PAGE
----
Yamashita Park is a large seaside park on Yokohama Port. This is a pleasant public recreation area with lawns, benches, flower beds, a rose garden, a waterfront walkway, and a fountain. There are also a number of monuments and memorials dotted throughout the park, as well as some nearby tourist attractions. The park was first opened in 1930 as part of the city’s reconstruction and recovery after the Great Kanto Earthquake in 1923.
Below are some of the sights and facilities you can find in Yamashita Park.
At the north-western end of the park are public restrooms and a large convenience store where you can pick up snacks and drinks if you forgot to pack a picnic. Directly in front of this store is an open space where you might see some street performers on the weekend.
Not far from the convenience store is the green domed Indian Water Tower.
This drinking fountain was donated by the Indian community of Yokohama in memory of their countrymen who died in the Great Kanto Earthquake in 1923 and also partly in thanks to Yokohama City for the relief efforts that helped the survivors. It is worth stepping inside the tower to see the beautiful mosaic on the interior ceiling.
A long waterfront walkway runs along the side of the park for much of its length.
Follow the walkway and you will come to the statue of The Little Girl with Red Shoes On.
This is a monument to a famous nursery rhyme, Akai Kutsu or “Red Shoes” which was written by the poet Noguchi Ujo in 1922. The song tells of a little girl with red shoes who is being taken from Yokohama to live overseas.
In the center of the park is The Guardian of Water, a fountain and statue which was donated by the people of San Diego in 1960. This statue by Donal Hord is identical to another Guardian of Water statue which stands in front of the San Diego County Administration Center in California. Yokohama and San Diego are sister cities and there is another monument to this relationship nearby.
The bell above is another gift from San Diego erected in 1983 to celebrate the 25th anniversary of the sister city relationship.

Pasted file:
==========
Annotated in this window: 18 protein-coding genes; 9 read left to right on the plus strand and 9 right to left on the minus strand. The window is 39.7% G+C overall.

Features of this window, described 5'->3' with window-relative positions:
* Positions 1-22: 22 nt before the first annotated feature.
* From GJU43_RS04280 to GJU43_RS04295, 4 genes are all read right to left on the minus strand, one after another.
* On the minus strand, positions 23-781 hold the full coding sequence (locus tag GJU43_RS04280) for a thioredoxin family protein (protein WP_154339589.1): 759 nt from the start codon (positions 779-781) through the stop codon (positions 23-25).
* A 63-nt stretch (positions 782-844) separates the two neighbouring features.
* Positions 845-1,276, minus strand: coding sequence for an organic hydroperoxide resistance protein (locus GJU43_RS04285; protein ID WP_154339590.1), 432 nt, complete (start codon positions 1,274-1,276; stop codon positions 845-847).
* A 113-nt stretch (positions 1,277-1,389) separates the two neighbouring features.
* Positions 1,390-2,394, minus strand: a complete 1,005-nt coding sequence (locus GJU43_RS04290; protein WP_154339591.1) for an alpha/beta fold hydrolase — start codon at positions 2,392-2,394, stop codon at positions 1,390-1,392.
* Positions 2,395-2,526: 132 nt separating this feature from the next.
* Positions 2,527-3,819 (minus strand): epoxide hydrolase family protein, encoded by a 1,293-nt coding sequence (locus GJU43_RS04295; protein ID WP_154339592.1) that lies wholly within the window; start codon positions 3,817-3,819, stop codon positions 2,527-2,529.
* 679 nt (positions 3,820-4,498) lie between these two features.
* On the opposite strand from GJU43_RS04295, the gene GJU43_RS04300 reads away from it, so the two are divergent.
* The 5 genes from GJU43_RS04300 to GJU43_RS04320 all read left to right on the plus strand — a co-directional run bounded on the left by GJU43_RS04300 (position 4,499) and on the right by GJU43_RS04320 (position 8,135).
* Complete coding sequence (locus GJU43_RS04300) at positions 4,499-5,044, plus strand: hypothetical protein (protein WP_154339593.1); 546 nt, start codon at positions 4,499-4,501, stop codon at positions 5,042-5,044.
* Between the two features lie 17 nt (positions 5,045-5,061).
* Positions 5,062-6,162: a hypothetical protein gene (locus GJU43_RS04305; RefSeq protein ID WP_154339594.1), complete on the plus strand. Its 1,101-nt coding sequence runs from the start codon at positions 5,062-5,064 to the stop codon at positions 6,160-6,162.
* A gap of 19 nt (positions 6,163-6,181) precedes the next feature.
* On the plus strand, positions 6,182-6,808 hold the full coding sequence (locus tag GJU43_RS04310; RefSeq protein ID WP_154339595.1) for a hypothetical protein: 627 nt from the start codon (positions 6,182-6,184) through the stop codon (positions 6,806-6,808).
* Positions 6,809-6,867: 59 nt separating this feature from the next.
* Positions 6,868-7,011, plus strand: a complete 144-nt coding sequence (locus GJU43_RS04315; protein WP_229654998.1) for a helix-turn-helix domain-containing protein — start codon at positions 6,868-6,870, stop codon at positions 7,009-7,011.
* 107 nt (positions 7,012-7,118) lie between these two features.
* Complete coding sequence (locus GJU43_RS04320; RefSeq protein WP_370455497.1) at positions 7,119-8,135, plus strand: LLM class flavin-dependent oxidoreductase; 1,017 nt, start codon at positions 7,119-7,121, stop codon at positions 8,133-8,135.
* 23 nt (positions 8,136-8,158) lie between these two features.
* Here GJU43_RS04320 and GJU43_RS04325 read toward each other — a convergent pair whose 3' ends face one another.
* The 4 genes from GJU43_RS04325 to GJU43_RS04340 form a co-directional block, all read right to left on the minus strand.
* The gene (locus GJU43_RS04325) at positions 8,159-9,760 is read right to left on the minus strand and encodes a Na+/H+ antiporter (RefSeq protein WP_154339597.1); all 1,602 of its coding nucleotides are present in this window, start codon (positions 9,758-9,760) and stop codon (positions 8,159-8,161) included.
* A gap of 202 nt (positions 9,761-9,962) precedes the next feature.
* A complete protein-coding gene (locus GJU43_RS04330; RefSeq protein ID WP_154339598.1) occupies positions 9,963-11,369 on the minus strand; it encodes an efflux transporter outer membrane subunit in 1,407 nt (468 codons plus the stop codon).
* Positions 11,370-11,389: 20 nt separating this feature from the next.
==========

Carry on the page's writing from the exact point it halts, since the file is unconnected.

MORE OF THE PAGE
Also in this area is a monument to a popular song called Kamome no Suihei-san or “Mr Seagull Sailor-man”. The writer Takeuchi Toshiko was inspired to write this song after seeing a relative off at Yokohama Port when she saw a large number of seagulls on the wharf illuminated by the evening sun.
Nearby there is a large ship which is permanently docked beside Yamashita Park. This is the Hikawa Maru, a historic luxury passenger liner which travelled between Japan and the USA, crossing the Pacific 254 times between 1929 and 1960. Now a museum ship, it costs just 300 yen to explore the decks and the preserved interiors.
Just in front of the Hikawa Maru is the Girl Scout Statue which commemorates the friendship between the girl scouts of Japan and the USA. This was erected on the occasion of the 50th anniversary of the founding of the Girl Scouts movement in the US.
Just beside the Hikawa Maru is a sightseeing cruise terminal where you can buy tickets and board cruise boats such as the Marine Shuttle which will take you on a breezy tour of Yokohama Bay, or take the Sea Bass water bus service which connects Yamashita Park with the Akarenga Pier, Minato Mirai 21, and Yokohama Station.
Yokohama Marine Tower is a 106 meter-high observation tower which can be clearly seen from all parts of the park. This tower was erected in 1961 to celebrate the 100th anniversary of the opening of Yokohama Port. There is an observation deck on the 30th floor which has made it a popular tourist attraction. However, the tower has been closed for renovation since 2019 and is not scheduled to open again until March 31st 2022.
Yamashita Park is a public park and completely free to enter. The nearest stations to Yamashita Park are Nihon-Odori Station on the Minatomirai Subway Line which is a 5 minute walk from the northern end of the park, and Motomachi-Chukagai Station on the same line which is a 2 minute-walk from the southern end of the park. Here is a map showing the park’s location.
At the northern end of the park there is a 500 meter-long pedestrian boardwalk called the Yamashita Rinkosen Promenade which links Yamashita Park with the Osanbashi Pier and the Akarenga (Red Brick Warehouse) commercial complex in the Minato Mirai area. This pleasant waterfront promenade is named after the Rinko Line, an elevated railway freight line that formerly ran through this area.
Article and original photos by Michael Lambe. All rights reserved.